Last Updated on
Bernadette Joy of Crush This Debt sat down with Solvable to share her debt-free journey. Here’s how she crushed $300,000 of debt –
My husband and I have paid $300,000 in debt in 3 years. It was made up of a lot of stupid decisions. But if you’re asking money wise, it was $75,000 of student loans, when I decided to go back and get my MBA, and not one, but two, mortgages because I thought I was going to be the next HGTV star.
Something I needed to get over was creating a new mindset around money. I actually grew up in a household with a father who was an accountant, a mother who was an accountant and a brother who is an accountant and I was the only one that was not an accountant – yet we never talked about money. I ended up having to learn a lot of stuff on my own to get started: getting all the resources, finding out what was out there from the experts, and gathering that to create my own mindset.
When I started my debt-free journey, I didn’t know anybody else who was doing something like that and I didn’t have anyone to talk to to be honest, and it was hard. It was hard to go through this stuff and not feel like anyone understood what I was doing. When I looked to Instagram and started posting about all of my debt-free tips and things that I was doing, I was surprised that I had a lot of people reaching out to me in secret who I thought were successful on the surface – the doctors, the lawyers, who I thought were making a lot of money, and on the back saying “How are you paying all of this off, I am drowning in debt. Can you help?”. And I realized that just by sharing what I was doing that I was helping other people, and maybe helping them start their own debt-free journey.
This year we paid our house in April, which was so exciting! I was like, I still have all this energy and all this knowledge to give what can I do? So I started my one million dollar mission to help other people pay off debt. I’ve asked people if they’ve listened to my podcast, watch my Youtube or come see me speak at a conference or at a workshop and just report back to me if they paid off any debt to let me know how it went. I’ve had many people respond to my survey which is awesome. The crazy thing is that it’s been only like 15 people who’ve responded so if you do the math of that, it’s like $20,000 in average per person that have paid off, and 3 of them said they have paid over $70,000 in debt after listening to my podcast or sitting down with me having a conversation.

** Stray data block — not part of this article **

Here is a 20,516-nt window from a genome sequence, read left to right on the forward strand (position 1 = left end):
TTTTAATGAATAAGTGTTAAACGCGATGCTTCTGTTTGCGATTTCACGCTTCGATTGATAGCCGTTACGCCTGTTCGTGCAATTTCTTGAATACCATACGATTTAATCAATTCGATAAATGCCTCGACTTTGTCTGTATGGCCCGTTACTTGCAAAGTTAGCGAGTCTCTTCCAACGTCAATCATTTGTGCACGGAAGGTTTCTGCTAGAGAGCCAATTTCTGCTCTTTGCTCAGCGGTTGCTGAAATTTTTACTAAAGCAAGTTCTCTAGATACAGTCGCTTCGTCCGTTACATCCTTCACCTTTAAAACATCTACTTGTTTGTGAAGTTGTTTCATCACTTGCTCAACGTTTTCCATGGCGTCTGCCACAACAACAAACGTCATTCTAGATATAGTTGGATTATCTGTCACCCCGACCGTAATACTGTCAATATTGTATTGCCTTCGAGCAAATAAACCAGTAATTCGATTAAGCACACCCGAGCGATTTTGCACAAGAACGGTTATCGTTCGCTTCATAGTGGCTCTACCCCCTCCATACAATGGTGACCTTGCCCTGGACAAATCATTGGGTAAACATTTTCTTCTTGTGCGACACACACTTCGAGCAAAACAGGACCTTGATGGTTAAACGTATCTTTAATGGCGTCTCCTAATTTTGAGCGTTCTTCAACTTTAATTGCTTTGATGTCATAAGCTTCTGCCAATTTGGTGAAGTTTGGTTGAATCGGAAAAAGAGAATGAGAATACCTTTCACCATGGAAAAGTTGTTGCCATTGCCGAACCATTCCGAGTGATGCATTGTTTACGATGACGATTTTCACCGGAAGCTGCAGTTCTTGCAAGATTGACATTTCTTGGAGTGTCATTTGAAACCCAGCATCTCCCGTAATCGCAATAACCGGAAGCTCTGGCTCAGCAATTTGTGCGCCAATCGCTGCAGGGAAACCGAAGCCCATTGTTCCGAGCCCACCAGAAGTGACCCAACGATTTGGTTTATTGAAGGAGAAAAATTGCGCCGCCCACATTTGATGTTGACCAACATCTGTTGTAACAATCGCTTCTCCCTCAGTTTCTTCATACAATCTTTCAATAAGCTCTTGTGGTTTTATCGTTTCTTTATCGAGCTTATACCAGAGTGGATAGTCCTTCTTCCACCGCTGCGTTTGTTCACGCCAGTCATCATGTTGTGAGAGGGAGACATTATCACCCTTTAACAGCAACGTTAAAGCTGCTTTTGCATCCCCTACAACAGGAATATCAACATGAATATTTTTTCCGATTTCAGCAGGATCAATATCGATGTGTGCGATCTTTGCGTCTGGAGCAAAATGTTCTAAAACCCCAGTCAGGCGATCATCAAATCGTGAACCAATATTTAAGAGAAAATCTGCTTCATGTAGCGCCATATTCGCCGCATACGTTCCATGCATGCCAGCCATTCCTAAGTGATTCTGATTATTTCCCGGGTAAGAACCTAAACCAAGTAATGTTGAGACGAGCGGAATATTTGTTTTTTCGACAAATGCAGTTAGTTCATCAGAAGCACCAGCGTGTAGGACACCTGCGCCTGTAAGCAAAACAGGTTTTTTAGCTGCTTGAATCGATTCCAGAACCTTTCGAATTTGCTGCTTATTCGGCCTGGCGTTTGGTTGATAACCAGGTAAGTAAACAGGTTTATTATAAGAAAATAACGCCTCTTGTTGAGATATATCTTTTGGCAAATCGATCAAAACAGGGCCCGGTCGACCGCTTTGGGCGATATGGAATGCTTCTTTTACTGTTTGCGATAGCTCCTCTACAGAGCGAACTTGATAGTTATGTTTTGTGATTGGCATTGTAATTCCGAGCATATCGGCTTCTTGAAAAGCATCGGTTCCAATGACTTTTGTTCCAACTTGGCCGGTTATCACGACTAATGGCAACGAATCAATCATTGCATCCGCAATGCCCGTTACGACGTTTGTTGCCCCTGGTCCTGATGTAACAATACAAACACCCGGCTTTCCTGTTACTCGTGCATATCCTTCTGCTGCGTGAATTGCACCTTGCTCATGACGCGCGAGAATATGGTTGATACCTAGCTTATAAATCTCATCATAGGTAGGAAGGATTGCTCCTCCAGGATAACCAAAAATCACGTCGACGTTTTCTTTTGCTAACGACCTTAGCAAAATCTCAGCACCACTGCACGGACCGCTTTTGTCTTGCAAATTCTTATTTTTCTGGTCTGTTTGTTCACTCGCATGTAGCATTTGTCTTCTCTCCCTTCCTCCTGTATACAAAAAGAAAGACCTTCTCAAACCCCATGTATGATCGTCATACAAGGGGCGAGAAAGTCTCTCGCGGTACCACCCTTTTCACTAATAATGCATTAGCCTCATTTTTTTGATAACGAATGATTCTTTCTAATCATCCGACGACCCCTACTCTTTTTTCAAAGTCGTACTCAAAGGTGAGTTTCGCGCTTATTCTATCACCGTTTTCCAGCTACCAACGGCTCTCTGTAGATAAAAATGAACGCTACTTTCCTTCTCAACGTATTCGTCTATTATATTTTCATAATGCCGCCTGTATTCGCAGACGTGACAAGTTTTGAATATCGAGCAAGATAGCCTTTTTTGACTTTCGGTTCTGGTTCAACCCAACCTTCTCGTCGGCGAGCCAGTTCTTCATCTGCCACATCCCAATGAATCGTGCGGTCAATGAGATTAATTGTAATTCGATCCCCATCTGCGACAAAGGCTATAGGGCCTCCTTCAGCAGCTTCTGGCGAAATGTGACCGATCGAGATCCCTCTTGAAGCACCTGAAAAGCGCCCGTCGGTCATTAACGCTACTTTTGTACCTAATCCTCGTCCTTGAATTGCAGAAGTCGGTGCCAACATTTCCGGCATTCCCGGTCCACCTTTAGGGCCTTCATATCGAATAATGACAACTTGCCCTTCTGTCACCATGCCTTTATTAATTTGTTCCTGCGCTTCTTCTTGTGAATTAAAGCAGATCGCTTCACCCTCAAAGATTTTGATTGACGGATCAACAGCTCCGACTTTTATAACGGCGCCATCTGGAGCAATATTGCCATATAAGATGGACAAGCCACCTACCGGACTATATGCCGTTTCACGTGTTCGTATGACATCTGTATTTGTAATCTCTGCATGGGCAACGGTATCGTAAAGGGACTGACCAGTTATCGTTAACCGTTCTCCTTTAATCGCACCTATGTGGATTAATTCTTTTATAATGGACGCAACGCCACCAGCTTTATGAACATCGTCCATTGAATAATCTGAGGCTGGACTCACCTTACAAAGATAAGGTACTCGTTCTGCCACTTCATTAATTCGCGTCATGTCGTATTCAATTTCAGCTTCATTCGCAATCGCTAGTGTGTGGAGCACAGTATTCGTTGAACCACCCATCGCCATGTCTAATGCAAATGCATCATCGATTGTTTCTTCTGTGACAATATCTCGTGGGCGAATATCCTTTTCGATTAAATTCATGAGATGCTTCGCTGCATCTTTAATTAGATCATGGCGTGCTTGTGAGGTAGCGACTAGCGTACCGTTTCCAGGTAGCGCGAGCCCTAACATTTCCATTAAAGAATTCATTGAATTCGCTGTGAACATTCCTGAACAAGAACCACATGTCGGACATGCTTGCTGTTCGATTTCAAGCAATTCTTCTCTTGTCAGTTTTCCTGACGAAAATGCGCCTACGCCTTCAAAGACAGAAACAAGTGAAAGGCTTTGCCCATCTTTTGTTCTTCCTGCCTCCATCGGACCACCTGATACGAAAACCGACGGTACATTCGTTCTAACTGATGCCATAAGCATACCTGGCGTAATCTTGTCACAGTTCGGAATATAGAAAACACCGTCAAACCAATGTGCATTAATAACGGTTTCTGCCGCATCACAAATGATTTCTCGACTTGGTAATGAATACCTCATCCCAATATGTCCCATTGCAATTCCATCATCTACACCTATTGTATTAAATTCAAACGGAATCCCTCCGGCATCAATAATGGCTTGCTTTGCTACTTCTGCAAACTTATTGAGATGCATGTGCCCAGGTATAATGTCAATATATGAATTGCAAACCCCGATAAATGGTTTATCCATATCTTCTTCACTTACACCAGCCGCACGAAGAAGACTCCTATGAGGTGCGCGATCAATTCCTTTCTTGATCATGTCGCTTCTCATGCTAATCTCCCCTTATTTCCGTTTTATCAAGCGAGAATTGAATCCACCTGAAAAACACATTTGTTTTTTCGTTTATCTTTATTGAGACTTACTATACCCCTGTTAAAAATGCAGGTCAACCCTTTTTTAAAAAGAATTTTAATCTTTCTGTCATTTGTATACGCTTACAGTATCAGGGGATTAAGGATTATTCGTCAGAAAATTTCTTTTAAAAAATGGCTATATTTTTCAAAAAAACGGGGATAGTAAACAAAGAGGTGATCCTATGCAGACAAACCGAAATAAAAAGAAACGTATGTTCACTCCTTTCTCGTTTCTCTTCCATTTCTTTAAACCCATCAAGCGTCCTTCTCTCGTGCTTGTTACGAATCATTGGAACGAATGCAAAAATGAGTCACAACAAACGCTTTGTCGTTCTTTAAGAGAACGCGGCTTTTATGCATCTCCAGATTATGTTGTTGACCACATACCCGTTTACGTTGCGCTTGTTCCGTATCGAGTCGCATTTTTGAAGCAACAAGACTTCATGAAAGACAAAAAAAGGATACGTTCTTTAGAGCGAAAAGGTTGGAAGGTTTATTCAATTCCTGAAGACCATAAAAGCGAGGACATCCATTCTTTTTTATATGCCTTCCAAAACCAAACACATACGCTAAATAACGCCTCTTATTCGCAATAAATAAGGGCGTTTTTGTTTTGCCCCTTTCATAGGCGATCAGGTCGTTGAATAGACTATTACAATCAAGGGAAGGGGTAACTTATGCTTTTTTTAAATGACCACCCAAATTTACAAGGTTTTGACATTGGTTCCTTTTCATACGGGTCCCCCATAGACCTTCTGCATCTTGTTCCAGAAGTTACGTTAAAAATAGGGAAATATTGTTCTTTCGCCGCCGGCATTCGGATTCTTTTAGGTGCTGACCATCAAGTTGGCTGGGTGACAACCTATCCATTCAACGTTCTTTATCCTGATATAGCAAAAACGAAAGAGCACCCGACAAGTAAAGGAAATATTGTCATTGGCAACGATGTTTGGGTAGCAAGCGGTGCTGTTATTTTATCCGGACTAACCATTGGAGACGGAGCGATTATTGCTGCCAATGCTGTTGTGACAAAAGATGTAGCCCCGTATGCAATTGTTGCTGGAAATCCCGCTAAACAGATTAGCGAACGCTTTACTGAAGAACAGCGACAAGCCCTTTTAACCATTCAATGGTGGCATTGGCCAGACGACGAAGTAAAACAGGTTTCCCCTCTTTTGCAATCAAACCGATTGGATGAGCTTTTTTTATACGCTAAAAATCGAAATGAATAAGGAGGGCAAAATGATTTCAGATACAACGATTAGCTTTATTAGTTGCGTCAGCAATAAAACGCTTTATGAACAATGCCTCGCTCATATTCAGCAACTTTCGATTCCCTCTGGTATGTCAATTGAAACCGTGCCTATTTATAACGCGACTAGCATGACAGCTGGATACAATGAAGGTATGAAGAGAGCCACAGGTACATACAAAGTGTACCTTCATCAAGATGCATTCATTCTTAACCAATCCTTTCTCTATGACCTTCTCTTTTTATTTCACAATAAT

I think the biggest thing that has saved me a lot of money honestly, is learning how to cook. Learning how to cook saves you so much money and my husband and I have also learned how to eat healthier. A lot of people think that you can’t eat organic and eat fresh food and also be on a budget, but that’s what we’re doing. It’s also done wonders for our health that we’ve saved a lot of money like that. So if you can, learn how to cook. When people say they hate cooking it’s because they’re bad cooks. So become a good cook and you’ll save a lot of money.
I had this conversation with someone recently who reached out to me to help her with her debt. She said she had $15,000 just in credit cards and she was saying that whatever challenges they had, her kids thought that she was rich. She has 20 year olds asking for money now to pay for their wedding and their student loans and she’s like: “I can’t afford it. I don’t know why they keep asking for money, they think I’m rich.” I said “Well, did you tell them that you’re not rich?” and she was silent for a while, and I said “How would they know that you don’t have the money if you don’t tell them?”. So I think that one of the best things that parents can do. I wish I had that in my family – being honest about what the financial situation is and include the kids in those conversations. A lot of times I see parents trying to shield their kids from that, thinking that they don’t want to stress them out or maybe they’re just embarrassed to tell their kids “no, I just can’t afford to pay that for you”. But what you learn is that kids are really resilient they may not understand it now, but down the road when they become adults, they’ll get it.